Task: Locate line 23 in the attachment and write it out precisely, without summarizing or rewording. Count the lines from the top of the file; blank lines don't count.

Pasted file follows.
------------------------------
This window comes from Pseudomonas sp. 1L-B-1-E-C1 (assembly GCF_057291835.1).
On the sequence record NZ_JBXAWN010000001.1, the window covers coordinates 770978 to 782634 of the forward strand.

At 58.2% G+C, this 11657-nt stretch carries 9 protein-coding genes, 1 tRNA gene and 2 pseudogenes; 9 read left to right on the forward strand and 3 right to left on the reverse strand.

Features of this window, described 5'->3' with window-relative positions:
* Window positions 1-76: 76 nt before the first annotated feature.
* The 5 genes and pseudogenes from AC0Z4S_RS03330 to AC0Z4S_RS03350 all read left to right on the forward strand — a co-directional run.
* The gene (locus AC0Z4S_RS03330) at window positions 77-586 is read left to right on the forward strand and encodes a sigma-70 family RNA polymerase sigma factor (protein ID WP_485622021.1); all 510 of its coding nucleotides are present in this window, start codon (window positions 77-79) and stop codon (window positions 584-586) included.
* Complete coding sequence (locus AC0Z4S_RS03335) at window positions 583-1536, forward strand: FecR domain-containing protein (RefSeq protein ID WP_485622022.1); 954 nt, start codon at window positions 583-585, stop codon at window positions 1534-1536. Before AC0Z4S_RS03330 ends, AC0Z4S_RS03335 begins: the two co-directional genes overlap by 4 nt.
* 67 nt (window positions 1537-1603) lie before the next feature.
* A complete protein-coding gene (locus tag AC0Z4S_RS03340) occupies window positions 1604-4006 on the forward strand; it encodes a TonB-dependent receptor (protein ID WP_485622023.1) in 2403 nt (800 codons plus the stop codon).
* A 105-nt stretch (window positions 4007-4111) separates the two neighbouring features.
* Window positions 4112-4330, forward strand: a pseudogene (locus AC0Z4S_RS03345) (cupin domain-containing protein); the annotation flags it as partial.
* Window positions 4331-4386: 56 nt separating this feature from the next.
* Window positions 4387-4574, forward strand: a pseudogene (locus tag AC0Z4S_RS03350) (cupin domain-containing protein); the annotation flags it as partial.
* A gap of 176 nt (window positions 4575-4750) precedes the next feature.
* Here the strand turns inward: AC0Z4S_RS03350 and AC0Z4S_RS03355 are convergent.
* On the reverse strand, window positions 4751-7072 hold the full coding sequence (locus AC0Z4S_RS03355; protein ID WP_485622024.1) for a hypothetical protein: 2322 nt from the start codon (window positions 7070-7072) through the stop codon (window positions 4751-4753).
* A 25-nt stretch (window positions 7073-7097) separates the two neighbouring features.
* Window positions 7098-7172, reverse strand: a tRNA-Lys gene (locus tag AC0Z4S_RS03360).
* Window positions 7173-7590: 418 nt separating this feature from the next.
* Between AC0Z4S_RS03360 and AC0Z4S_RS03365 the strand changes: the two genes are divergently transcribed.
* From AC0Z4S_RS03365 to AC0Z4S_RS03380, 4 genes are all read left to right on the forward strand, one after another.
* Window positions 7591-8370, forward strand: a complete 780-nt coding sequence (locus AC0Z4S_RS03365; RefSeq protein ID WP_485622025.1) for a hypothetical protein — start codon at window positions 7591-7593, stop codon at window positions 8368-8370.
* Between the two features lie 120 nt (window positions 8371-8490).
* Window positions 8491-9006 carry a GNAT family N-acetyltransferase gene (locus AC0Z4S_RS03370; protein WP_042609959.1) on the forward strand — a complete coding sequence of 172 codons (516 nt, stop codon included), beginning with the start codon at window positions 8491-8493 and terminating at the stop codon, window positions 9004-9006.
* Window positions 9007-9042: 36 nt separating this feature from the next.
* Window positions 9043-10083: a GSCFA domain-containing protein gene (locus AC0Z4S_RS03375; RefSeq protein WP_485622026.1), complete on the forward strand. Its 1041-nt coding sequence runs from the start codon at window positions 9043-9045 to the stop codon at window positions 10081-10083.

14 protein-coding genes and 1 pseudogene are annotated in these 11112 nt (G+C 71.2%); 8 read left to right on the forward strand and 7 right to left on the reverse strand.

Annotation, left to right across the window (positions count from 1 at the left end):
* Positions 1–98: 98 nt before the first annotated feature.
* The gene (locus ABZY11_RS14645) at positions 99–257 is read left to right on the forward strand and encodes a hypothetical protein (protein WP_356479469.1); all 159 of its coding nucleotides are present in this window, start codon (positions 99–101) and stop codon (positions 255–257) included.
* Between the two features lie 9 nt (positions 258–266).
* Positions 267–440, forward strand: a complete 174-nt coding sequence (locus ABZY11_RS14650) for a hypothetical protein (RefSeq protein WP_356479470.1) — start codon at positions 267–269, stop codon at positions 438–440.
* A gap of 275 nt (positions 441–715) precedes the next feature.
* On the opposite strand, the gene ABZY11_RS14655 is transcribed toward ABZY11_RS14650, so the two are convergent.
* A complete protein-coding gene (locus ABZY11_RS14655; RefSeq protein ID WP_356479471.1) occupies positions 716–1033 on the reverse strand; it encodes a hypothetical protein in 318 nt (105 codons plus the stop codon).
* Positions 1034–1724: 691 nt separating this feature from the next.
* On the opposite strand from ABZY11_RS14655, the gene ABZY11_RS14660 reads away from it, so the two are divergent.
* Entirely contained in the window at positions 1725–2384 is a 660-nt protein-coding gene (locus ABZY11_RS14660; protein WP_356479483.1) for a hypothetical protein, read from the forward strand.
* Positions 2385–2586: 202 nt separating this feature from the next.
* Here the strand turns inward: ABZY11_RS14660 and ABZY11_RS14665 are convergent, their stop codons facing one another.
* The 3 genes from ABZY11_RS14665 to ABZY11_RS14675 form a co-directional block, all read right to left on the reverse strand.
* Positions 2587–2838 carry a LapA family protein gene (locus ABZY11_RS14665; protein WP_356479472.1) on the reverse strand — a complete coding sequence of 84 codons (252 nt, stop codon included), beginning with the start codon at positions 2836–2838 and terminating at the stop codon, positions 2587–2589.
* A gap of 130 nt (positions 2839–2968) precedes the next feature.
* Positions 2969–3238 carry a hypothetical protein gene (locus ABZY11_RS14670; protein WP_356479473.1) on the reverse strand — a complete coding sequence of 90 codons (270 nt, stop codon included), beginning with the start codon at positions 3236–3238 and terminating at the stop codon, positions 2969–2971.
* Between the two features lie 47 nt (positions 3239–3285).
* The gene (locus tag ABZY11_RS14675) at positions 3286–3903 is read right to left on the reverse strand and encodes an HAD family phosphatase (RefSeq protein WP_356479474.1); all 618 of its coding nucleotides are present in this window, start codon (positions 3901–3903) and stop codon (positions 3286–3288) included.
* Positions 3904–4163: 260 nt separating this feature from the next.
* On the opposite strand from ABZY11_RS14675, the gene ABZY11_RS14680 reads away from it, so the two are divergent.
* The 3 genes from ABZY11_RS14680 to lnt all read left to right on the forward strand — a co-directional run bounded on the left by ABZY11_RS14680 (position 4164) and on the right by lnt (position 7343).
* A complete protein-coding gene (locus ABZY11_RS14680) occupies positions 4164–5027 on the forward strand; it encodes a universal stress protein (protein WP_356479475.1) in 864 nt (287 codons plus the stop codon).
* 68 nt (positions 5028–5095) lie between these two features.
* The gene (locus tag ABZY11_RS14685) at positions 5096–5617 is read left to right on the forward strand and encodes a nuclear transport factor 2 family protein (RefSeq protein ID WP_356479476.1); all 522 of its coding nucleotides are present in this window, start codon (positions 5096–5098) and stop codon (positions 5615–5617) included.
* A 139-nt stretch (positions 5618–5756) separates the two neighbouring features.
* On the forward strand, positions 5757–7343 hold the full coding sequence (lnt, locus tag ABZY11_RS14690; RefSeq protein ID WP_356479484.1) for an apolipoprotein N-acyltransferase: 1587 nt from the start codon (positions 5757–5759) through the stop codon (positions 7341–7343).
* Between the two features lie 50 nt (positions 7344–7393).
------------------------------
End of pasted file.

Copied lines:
* Window positions 7591-8370, forward strand: a complete 780-nt coding sequence (locus AC0Z4S_RS03365; RefSeq protein ID WP_485622025.1) for a hypothetical protein — start codon at window positions 7591-7593, stop codon at window positions 8368-8370.